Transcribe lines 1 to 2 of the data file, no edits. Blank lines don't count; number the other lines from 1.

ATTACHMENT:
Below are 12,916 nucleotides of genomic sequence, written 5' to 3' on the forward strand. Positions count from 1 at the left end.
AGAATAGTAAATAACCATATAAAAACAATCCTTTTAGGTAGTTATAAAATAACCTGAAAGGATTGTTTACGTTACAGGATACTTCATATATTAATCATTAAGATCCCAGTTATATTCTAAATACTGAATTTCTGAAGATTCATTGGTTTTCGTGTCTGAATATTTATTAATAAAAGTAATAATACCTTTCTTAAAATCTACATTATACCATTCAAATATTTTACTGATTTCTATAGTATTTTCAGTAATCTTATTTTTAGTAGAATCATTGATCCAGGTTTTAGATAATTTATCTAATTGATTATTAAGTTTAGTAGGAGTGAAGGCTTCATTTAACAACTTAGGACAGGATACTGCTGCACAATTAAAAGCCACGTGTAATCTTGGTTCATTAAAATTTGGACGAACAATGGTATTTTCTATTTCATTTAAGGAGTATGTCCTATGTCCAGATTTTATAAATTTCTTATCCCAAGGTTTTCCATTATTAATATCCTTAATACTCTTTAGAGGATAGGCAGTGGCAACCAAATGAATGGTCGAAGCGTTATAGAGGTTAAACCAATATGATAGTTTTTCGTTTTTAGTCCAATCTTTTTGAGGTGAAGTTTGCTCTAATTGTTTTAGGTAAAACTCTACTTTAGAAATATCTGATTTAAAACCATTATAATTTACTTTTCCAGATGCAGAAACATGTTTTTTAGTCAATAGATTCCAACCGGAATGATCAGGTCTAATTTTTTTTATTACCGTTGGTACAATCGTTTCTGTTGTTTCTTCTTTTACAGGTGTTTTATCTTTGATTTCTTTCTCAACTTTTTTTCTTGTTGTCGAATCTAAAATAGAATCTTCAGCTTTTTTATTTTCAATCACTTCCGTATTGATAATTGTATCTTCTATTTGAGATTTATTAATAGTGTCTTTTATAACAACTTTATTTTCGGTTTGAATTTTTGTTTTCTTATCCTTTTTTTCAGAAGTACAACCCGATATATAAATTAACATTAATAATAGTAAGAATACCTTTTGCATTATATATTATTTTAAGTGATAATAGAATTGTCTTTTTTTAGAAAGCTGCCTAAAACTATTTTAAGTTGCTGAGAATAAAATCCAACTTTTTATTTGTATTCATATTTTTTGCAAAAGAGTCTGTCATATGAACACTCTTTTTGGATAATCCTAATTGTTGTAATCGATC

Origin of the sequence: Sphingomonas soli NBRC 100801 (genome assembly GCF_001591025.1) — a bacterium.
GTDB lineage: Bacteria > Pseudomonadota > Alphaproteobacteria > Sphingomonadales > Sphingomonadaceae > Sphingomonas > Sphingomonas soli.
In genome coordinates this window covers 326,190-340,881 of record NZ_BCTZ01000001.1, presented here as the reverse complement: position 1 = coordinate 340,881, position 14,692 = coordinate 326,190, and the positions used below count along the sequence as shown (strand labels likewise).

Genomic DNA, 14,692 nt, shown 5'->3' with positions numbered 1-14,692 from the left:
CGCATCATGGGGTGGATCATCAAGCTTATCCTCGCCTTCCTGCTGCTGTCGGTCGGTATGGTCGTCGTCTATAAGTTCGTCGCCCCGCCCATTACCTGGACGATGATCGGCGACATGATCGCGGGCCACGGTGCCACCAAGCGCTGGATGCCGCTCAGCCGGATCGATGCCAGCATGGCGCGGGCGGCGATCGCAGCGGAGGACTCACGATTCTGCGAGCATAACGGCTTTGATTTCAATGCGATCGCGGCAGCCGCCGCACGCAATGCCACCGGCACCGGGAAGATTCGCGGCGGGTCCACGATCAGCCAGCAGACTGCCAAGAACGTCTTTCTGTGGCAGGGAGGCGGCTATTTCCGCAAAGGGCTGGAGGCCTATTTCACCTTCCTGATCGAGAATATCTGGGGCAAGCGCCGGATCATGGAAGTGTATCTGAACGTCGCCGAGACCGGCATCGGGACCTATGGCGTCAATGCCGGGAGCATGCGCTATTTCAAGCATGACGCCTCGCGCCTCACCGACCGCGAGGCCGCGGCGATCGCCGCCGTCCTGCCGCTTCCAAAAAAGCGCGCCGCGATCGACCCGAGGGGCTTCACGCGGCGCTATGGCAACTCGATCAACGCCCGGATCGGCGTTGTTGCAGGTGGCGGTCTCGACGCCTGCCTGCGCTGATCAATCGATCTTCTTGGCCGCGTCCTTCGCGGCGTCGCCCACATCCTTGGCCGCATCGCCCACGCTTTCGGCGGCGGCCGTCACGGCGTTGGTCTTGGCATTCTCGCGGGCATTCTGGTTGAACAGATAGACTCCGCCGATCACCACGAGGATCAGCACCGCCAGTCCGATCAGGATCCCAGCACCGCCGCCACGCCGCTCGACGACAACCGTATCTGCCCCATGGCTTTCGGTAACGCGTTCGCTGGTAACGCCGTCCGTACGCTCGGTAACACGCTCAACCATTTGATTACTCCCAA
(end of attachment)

Below are 12,916 nucleotides of genomic sequence, written 5' to 3' on the forward strand. Positions count from 1 at the left end.
AGAATAGTAAATAACCATATAAAAACAATCCTTTTAGGTAGTTATAAAATAACCTGAAAGGATTGTTTACGTTACAGGATACTTCATATATTAATCATTAAGATCCCAGTTATATTCTAAATACTGAATTTCTGAAGATTCATTGGTTTTCGTGTCTGAATATTTATTAATAAAAGTAATAATACCTTTCTTAAAATCTACATTATACCATTCAAATATTTTACTGATTTCTATAGTATTTTCAGTAATCTTATTTTTAGTAGAATCATTGATCCAGGTTTTAGATAATTTATCTAATTGATTATTAAGTTTAGTAGGAGTGAAGGCTTCATTTAACAACTTAGGACAGGATACTGCTGCACAATTAAAAGCCACGTGTAATCTTGGTTCATTAAAATTTGGACGAACAATGGTATTTTCTATTTCATTTAAGGAGTATGTCCTATGTCCAGATTTTATAAATTTCTTATCCCAAGGTTTTCCATTATTAATATCCTTAATACTCTTTAGAGGATAGGCAGTGGCAACCAAATGAATGGTCGAAGCGTTATAGAGGTTAAACCAATATGATAGTTTTTCGTTTTTAGTCCAATCTTTTTGAGGTGAAGTTTGCTCTAATTGTTTTAGGTAAAACTCTACTTTAGAAATATCTGATTTAAAACCATTATAATTTACTTTTCCAGATGCAGAAACATGTTTTTTAGTCAATAGATTCCAACCGGAATGATCAGGTCTAATTTTTTTTATTACCGTTGGTACAATCGTTTCTGTTGTTTCTTCTTTTACAGGTGTTTTATCTTTGATTTCTTTCTCAACTTTTTTTCTTGTTGTCGAATCTAAAATAGAATCTTCAGCTTTTTTATTTTCAATCACTTCCGTATTGATAATTGTATCTTCTATTTGAGATTTATTAATAGTGTCTTTTATAACAACTTTATTTTCGGTTTGAATTTTTGTTTTCTTATCCTTTTTTTCAGAAGTACAACCCGATATATAAATTAACATTAATAATAGTAAGAATACCTTTTGCATTATATATTATTTTAAGTGATAATAGAATTGTCTTTTTTTAGAAAGCTGCCTAAAACTATTTTAAGTTGCTGAGAATAAAATCCAACTTTTTATTTGTATTCATATTTTTTGCAAAAGAGTCTGTCATATGAACACTCTTTTTGGATAATCCTAATTGTTGTAATCGATC